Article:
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Martin Haselböck

Performer

About this Artist

As a conductor, organist, and composer, MARTIN HASELBÖCK first earned an outstanding reputation as a solo organist, performing in recital and under the direction of conductors Abbado, Maazel, Muti, and Stein the entire range of organ and harpsichord repertoire from the middle ages to the present, including works written for him.

In 1985 Haselböck founded the Vienna Akademie Ensemble, which performs a year-round cycle of concerts for the Gesellschaft der Musikfreunde in the Great Hall of the Vienna Musikverein. In addition to his directorship of the Vienna Akademie, he also appears as a guest conductor with such orchestras as the Vienna Symphony, St. Paul Chamber Orchestra, Deutsches Symphonie Orchester Berlin, Dresden Philharmonic, and the National Philharmonics of Hungary, the Czech Republic, Slovakia, and Slovenia. Over the past year in the U.S., Haselböck has made his conducting debuts with the Pittsburgh Symphony, Philadelphia Orchestra, San Francisco Symphony, and the Los Angeles Philharmonic. He has upcoming guest conducting debuts with the Toronto Symphony and Detroit Symphony.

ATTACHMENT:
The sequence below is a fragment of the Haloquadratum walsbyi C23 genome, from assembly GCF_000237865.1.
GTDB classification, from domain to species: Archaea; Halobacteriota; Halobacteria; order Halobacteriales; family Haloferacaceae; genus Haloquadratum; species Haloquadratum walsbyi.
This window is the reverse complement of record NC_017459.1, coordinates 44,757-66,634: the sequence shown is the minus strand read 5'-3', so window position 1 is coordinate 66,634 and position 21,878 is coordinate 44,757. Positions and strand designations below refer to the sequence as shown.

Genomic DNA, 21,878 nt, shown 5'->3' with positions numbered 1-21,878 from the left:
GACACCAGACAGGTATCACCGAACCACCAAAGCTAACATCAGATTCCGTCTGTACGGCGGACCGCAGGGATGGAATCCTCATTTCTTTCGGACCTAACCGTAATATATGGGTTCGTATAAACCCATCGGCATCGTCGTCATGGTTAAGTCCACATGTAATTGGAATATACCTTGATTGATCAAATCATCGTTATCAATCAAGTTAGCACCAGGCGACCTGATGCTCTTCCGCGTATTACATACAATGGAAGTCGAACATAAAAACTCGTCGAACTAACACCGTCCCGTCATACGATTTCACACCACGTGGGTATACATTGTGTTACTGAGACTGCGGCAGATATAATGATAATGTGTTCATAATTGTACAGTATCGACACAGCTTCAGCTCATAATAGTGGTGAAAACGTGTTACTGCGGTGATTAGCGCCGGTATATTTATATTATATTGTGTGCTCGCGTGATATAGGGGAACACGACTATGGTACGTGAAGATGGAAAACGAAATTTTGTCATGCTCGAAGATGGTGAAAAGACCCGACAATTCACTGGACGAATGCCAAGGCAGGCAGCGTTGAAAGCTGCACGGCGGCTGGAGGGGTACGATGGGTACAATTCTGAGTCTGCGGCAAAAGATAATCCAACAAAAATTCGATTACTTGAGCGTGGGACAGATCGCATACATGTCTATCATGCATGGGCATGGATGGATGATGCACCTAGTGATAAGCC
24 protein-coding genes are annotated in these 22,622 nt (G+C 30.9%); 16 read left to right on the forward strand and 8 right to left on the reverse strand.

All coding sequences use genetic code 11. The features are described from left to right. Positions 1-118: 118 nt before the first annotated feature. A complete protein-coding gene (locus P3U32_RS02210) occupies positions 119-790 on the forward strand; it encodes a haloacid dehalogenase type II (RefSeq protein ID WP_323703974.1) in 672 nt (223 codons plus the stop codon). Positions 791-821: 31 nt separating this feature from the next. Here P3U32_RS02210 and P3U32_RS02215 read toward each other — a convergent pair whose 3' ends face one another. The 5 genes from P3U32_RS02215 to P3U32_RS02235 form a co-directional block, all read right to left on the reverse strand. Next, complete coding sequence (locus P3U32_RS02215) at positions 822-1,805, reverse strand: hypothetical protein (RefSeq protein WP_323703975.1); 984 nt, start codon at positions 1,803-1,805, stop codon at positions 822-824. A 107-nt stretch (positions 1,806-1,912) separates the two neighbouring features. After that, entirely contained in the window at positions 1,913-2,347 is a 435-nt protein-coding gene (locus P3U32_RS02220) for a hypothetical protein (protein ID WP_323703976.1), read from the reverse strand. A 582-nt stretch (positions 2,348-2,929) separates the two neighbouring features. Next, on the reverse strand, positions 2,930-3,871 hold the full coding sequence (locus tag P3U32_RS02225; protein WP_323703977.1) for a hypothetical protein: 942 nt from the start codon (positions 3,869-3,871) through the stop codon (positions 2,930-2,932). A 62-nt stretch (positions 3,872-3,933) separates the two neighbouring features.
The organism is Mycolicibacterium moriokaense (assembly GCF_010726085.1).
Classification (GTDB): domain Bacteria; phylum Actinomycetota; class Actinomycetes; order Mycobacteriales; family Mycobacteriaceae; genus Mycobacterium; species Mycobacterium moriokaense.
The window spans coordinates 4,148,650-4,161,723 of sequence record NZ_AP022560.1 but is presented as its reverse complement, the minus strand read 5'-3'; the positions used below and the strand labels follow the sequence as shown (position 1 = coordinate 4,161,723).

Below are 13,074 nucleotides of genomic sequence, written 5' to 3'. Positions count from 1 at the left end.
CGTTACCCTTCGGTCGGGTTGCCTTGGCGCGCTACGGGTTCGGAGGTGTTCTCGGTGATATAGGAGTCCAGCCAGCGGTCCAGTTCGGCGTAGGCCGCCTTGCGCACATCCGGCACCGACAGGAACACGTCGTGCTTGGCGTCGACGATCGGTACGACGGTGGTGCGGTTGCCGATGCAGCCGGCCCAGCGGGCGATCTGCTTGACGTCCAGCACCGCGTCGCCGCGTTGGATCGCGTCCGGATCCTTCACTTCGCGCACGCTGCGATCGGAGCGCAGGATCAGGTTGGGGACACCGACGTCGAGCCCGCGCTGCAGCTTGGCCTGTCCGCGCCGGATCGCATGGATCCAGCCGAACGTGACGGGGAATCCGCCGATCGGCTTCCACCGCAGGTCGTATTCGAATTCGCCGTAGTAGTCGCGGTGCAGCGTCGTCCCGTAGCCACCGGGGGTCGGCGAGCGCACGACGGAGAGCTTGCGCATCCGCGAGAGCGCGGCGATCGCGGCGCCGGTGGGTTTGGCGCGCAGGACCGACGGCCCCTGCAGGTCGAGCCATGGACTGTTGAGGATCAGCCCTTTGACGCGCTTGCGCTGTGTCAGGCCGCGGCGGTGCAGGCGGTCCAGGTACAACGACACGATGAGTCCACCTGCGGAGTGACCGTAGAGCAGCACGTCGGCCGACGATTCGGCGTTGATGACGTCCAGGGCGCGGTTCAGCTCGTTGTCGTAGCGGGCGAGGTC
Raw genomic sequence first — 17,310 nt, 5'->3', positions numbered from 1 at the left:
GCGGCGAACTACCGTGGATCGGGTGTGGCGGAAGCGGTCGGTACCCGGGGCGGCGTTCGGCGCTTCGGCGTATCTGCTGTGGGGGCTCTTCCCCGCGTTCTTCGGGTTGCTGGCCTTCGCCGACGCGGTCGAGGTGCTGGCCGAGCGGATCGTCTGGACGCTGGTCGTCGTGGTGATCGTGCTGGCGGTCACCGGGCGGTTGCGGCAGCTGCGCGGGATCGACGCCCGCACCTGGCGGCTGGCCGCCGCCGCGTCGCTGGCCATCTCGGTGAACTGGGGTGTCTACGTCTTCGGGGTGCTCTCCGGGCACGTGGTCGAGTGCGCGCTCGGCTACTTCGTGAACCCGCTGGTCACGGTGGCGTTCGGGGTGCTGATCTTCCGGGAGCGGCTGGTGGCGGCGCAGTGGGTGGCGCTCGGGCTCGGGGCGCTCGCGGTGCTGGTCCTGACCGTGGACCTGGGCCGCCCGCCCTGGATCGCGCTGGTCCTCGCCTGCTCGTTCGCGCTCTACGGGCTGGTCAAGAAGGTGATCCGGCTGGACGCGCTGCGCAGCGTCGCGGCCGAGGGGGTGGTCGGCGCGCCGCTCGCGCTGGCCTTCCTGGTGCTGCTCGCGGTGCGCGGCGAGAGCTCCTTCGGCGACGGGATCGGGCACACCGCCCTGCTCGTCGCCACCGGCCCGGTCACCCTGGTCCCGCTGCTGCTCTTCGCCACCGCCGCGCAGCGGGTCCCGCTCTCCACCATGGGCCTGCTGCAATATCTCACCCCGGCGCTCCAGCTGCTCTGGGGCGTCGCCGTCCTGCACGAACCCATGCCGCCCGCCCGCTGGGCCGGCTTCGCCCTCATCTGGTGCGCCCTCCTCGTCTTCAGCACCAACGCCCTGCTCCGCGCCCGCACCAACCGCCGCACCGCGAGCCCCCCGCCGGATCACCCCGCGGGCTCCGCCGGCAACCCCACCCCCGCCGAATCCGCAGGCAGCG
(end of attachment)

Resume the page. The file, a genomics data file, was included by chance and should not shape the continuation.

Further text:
Haselböck has led opera productions at the Handel Festival in Göttingen, the Zürich Opera, and Salzburg Festival. This season he leads productions of Handel's Il trionfo del tempo (Salzburg Festival), Mozart's Il re pastore at Klangbogen Wien, Handel's Radamisto (touring to Spain, Istanbul, Venice, Israel Festival, and the Concertgebouw), and a concert version of Porpora's Il Gedeone for Musica Angelica in Los Angeles.

When not conducting or performing solo concerts, Haselböck is busy unearthing vocal/instrumental works in the archives of Kiev and Vienna, where he has found unpublished gems by Biber, Porpora, Fux, Muffat, and the Bach family, which he resurrects in historical re-creations for his Wiener Akademie Ensemble and festivals around the world.

Haselböck has released more than 50 solo CDs and more than 60 recordings of vocal and instrumental works under his direction. He is Professor for Organ at the University of Vienna.